Factorialize a Number HELP AND GUIDANCE

Factorialize a Number HELP AND GUIDANCE
0

#1

Tell us what’s happening:
I’m stuck on this one.
My idea with the code below is that I want to establish the basic concept of factorials with n = 0 and return num =1 and hope that descends into the code below it. However, that’s as far as I’ve been able to get. I have a low confidence in the previous theory I espoused.

So, the main thing I’m looking for is nudges toward what array modes I should probably be using. I’ve seen reduce() but I’m not sure how this would help. .push() seems right but I’m not sure how to contextually use it.

Also, any tips on thinking through algorithms. Or, websites that help to orient one’s thinking in this manner would be helpful as well.

Thank you.

Your code so far


function factorialize(num) {
  if(n = 0) {
  return num = 1;
} else {
  return num *= n;
}
}

factorialize(5);

Your browser information:

User Agent is: Mozilla/5.0 (Windows NT 10.0; Win64; x64) AppleWebKit/537.36 (KHTML, like Gecko) Chrome/69.0.3497.100 Safari/537.36.

Link to the challenge:
https://learn.freecodecamp.org/javascript-algorithms-and-data-structures/basic-algorithm-scripting/factorialize-a-number/


#2

Where did you define n? Is it a global variable?


#3

How would you solve a factorial problem with pen and paper? Write out the steps (logic) in plain language (no code) you use to calculate it manually on paper and then test your written logic with simple test cases like 5! to see if it would work. Once you have the correct written steps, then you convert that logic to code.


#4

I was sketching this out on paper and I wasn’t able to come to a satisfactory solution.

My idea was that given a number (5, for example) one would multiply it by all of its preceding numerals. Therefore, I thought the simplest code would be num = n!, but this doesn’t pass.

My other idea is to somehow utilize nn-1n-2…

Perhaps in the above case I would use the spread operator. But I’m not sure.

Am I onto something in any way with the above suggestions?


function factorialize(num) {
  num = n!;
  return num;
}

factorialize(5);

#5

In math, 5! is 5 factorial, but JavaScript does treat the ! after a number as factorial, so that is why it is not possible.

So, you did you try to write out the steps it would take you on paper to manually calculate 5 factorial? What would be your first step, 2nd step, etc, final step which would give you the solution of 120? You should write in steps as if you were having to give instructions to somebody that has never calculated 5 factorial before. Once you write out the steps, you will see a pattern which you can then use in developing your coded solution.


#6

Below I have the steps I’ve written out and my attempt to transcribe them into code.

1.List numbers preceding 5
2.Multiply first two numbers of list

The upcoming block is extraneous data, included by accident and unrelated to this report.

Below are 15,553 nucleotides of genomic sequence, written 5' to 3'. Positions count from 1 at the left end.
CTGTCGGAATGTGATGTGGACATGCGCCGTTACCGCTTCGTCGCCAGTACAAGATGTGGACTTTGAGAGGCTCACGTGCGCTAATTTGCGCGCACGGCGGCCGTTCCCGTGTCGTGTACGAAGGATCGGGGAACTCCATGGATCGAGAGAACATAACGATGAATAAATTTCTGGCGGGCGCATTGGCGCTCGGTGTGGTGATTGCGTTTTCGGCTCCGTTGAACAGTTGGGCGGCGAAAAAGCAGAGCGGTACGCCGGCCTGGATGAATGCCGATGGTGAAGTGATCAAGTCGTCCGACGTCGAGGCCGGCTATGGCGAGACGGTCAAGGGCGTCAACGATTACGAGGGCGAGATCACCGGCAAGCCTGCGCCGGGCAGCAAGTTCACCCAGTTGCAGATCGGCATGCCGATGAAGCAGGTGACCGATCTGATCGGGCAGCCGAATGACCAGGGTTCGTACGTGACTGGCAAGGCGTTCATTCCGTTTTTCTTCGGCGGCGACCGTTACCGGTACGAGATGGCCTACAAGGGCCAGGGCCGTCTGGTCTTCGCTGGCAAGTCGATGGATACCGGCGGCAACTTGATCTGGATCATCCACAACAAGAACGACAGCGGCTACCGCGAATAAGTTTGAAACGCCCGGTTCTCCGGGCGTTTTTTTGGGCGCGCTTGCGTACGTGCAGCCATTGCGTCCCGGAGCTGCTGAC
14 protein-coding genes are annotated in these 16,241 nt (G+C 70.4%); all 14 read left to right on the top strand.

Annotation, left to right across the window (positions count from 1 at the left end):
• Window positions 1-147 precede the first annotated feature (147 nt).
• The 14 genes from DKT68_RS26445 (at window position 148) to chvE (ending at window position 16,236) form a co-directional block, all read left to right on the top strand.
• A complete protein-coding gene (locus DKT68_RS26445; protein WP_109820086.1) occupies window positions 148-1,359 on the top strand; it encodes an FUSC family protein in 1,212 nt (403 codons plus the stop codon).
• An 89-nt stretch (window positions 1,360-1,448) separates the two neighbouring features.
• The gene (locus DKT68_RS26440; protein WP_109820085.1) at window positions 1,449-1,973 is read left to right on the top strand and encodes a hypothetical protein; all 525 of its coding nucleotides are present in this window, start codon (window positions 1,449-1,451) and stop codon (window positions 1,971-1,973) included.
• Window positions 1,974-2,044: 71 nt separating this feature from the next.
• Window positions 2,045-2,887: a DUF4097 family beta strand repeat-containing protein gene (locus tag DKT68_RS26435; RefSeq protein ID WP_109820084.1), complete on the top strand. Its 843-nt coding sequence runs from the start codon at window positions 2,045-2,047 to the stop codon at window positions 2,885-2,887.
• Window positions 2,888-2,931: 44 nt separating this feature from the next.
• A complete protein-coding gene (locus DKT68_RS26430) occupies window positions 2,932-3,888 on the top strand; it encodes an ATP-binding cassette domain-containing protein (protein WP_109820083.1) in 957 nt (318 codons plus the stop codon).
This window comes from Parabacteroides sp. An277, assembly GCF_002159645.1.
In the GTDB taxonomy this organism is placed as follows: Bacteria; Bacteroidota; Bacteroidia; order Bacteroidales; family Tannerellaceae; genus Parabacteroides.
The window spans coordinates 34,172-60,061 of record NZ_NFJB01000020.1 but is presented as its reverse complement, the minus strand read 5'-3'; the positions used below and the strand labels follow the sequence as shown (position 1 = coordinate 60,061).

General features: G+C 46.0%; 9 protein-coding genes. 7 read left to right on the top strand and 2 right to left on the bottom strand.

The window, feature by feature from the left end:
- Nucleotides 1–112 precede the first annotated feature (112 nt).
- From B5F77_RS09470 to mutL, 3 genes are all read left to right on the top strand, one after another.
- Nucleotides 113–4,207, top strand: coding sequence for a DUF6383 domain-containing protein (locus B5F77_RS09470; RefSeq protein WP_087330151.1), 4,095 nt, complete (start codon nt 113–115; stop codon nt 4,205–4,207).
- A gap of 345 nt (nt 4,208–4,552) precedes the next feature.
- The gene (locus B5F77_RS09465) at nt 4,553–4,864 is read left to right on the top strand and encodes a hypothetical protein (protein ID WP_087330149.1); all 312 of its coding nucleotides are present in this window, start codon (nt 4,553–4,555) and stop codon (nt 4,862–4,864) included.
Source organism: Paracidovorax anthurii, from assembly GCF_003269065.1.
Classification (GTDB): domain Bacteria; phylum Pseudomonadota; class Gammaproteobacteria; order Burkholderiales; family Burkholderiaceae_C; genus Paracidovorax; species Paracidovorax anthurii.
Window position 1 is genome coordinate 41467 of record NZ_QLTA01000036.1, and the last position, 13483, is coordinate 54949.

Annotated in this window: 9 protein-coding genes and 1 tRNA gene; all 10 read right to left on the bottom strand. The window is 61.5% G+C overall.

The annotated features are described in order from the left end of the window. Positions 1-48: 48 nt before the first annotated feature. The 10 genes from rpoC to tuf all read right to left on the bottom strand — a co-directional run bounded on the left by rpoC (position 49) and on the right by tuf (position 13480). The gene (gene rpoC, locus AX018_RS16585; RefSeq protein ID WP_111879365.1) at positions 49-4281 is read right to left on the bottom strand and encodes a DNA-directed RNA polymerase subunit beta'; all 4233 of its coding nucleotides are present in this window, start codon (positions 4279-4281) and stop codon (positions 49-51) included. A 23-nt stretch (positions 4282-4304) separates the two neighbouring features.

3. Multiply product of first two numbers by next number in list
4. Continue until end of the list is reached

This code at the bottom is very wrong, but it’s my first attempt. Here’s what I was attempting. I want the factorial to be equal an initial product of the first two numbers and number 3. and 4.

I’m using regex and starting with $. The second $ is an attempted to allow other numbers to be inserted into this equation.

I’m not sure how to order to the computer to continue multiplying until reaching the final number. The only thing that I could think of was using ^ to signal the end.

As you can see, I have a lot of work to do. However, if I’m in any way faintly touching on something right, then please nudge me in that direction.

CODE:


function factorialize(num) {
  n! = ($(n*n-1)*${num}^);
  return num;
}

#7

Okay. I think I figured this out but it’s still not working.

I’m not sure what I need to adjust.


function factorialize(num) {
  if(num === 0) {
    return 1;
  }
  for(i = num-1;i>=1;i--) {
  return num;
}
}
factorialize(5);

#8

Inside your for loop, you initialize i to num-1, so i starts at 4 in the example test call of factorialize(5), then the for loop condition of i >= 1 is checked (which is true), so you enter the first iteration of the for loop. Immediately, you return num and the function exits and returns 5.

Remember, when a return statement executes, the function immediately exits and does not return to finish up a loop. You need an extra variable to hold the current value of the factorization of num. It needs to be initialized to some value (I will let you figure that out) and then inside a for loop, you need to multiply this variable by each value of i and reassign the product back to the variable. This way, when the loop ends, this variable will contain the product of all the numbers which make up the factorial of 5.


#9

Okay. I’d want to check that my logic is secure (that I understand what is happening) for the problem below.


function factorialize(num) {

  if(num === 0) {
    return 1;
  }

  for(var i = num-1;i>=1;i--) {
   num = num*i;
}
return num;
}

factorialize(5);

If a given number assigned the variable num is 0, then it will be factorialized as 1.
For number assigned the variable i that are greater than or equal to one and subtracted by one and iterated decrementally by one so that given number for the variable i is multiplied by the initial value of num.
Return the value of num for number meeting the requirements of this loop.

Am I correct in how I am explaining this?